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Silica exposure has been associated with chronic kidney disease of unknown etiology (CKDu).

Both sugarcane and rice contain amorphous silica nanoparticles (SiNPs) that can be released into the air following burning, where they can be inhaled, or potentially seep into the groundwater, where they may be ingested.
Unlike crystalline silica, which is larger in size and causes lung disease, amorphous silica nanoparticles can pass through the lung to the kidney, where they can induce inflammation and chronic kidney disease in rats.
We therefore performed a pilot study to determine if SiNPs are increased in the kidney tissue of individuals with Mesoamerican nephropathy (MeN), a type of CKDu from Central America.
Kidney biopsies from patients hospitalized at Hospital Rosales in San Salvador carrying a diagnosis of CKDu (n = 6) and biopsies from patients with other diseases (n = 16) were randomly evaluated. A blinded analysis for silica nanoparticle content and size distribution was performed using single-particle inductively coupled plasma mass spectrometry and expressed as nanoparticles per volume of tissue (see Item S1 in supplementary material). All kidney biopsies were performed for clinical indications and leftover tissues deidentified. Clinical information and occupational exposures were extracted from the chart by the treating physician (RL). Institutional review board approval was obtained both from Hospital Rosales and the Colorado Multiple Institution Review Board, who waived the requirement for personal consent. Data are expressed as mean ± standard error of the mean and a Mann-Whitney test was used to compare groups.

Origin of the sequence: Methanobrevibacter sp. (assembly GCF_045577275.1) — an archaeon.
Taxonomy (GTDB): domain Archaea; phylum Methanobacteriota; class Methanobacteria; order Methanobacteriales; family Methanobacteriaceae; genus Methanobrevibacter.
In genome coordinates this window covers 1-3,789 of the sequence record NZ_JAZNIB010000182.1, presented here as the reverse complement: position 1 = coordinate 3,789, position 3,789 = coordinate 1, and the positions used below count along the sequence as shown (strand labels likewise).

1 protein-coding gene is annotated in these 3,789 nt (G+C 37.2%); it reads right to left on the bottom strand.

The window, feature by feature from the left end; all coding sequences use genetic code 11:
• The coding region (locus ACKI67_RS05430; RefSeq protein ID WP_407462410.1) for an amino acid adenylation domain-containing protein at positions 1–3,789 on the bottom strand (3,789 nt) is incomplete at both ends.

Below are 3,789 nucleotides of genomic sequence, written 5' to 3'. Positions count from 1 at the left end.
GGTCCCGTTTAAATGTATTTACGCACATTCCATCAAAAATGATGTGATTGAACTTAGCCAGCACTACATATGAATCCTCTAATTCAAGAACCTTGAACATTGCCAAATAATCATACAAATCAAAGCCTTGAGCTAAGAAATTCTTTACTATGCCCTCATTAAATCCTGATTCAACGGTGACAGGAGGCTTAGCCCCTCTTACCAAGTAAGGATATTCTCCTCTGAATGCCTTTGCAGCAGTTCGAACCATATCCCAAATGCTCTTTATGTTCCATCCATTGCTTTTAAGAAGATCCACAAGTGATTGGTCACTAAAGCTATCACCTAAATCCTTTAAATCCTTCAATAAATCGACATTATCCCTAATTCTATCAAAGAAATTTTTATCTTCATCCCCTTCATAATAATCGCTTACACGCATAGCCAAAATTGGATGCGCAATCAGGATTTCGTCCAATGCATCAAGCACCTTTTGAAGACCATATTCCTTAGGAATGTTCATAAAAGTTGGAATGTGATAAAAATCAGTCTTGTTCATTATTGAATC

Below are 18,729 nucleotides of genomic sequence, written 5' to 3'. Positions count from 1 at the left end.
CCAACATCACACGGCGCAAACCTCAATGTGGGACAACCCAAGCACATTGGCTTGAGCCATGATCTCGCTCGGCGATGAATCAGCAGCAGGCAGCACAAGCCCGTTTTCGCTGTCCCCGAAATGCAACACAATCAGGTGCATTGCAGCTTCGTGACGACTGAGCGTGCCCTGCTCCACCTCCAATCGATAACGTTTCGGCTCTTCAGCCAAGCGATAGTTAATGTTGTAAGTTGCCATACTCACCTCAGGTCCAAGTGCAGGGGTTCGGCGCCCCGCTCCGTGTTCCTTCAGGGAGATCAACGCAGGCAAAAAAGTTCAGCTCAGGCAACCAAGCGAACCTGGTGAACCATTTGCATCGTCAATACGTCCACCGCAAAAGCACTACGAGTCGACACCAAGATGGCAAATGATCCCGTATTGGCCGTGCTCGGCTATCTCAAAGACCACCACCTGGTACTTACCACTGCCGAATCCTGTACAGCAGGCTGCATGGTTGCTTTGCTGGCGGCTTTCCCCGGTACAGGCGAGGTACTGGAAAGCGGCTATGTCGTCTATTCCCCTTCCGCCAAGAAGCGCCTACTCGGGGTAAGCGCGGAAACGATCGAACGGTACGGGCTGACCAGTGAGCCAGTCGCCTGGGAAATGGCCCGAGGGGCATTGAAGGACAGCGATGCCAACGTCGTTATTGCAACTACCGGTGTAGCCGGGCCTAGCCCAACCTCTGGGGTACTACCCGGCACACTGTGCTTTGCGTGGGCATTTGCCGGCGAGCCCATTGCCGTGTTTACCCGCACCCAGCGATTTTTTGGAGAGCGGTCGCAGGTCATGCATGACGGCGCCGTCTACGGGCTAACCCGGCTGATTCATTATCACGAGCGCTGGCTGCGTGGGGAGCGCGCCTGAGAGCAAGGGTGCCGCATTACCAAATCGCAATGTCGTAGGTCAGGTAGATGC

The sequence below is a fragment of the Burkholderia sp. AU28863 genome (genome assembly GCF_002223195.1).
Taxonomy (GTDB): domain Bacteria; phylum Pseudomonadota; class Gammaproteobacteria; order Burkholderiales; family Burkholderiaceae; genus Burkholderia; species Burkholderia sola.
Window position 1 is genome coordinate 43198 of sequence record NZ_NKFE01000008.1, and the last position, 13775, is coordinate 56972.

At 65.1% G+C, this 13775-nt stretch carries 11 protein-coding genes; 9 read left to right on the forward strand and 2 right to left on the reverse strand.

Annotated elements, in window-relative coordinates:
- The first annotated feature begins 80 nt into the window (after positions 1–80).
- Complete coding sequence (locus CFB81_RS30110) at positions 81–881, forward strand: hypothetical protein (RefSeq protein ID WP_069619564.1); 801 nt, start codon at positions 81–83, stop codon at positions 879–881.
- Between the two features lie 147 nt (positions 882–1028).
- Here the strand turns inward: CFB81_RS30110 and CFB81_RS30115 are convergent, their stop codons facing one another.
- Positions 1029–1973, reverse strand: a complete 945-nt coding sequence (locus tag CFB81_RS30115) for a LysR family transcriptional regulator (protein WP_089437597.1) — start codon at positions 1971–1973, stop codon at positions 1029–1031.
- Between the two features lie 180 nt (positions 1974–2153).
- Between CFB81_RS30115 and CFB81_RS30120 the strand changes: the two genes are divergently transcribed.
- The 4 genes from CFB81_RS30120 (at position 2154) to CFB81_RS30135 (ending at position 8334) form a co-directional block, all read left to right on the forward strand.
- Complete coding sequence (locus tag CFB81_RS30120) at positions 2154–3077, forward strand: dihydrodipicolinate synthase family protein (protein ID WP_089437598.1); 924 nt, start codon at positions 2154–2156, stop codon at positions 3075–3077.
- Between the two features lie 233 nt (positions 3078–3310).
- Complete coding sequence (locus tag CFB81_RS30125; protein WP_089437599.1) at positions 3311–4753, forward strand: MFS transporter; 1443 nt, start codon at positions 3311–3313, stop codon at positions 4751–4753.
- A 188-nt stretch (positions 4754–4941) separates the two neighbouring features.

Six cases were consistent with MeN, while 16 control biopsies showed focal segmental glomerulosclerosis (n = 6), membranous glomerulonephritis (GN) (n = 3), systemic lupus erythematosus (n = 3), and 1 each of IgA nephropathy, postinfectious GN, membranoproliferative GN, and thin basement membrane disease. A diagnosis of MeN was defined as biopsy showing chronic tubulointerstitial fibrosis, tubular atrophy, and inflammation associated with variable glomerular hypertrophy and glomerulosclerosis in the absence of hypertension, diabetes, or known kidney disease. A consensus on the diagnoses were made by the renal pathologist at Hospital Rosales (LS), the Karolinska Institute (AW), and the University of Colorado (SL).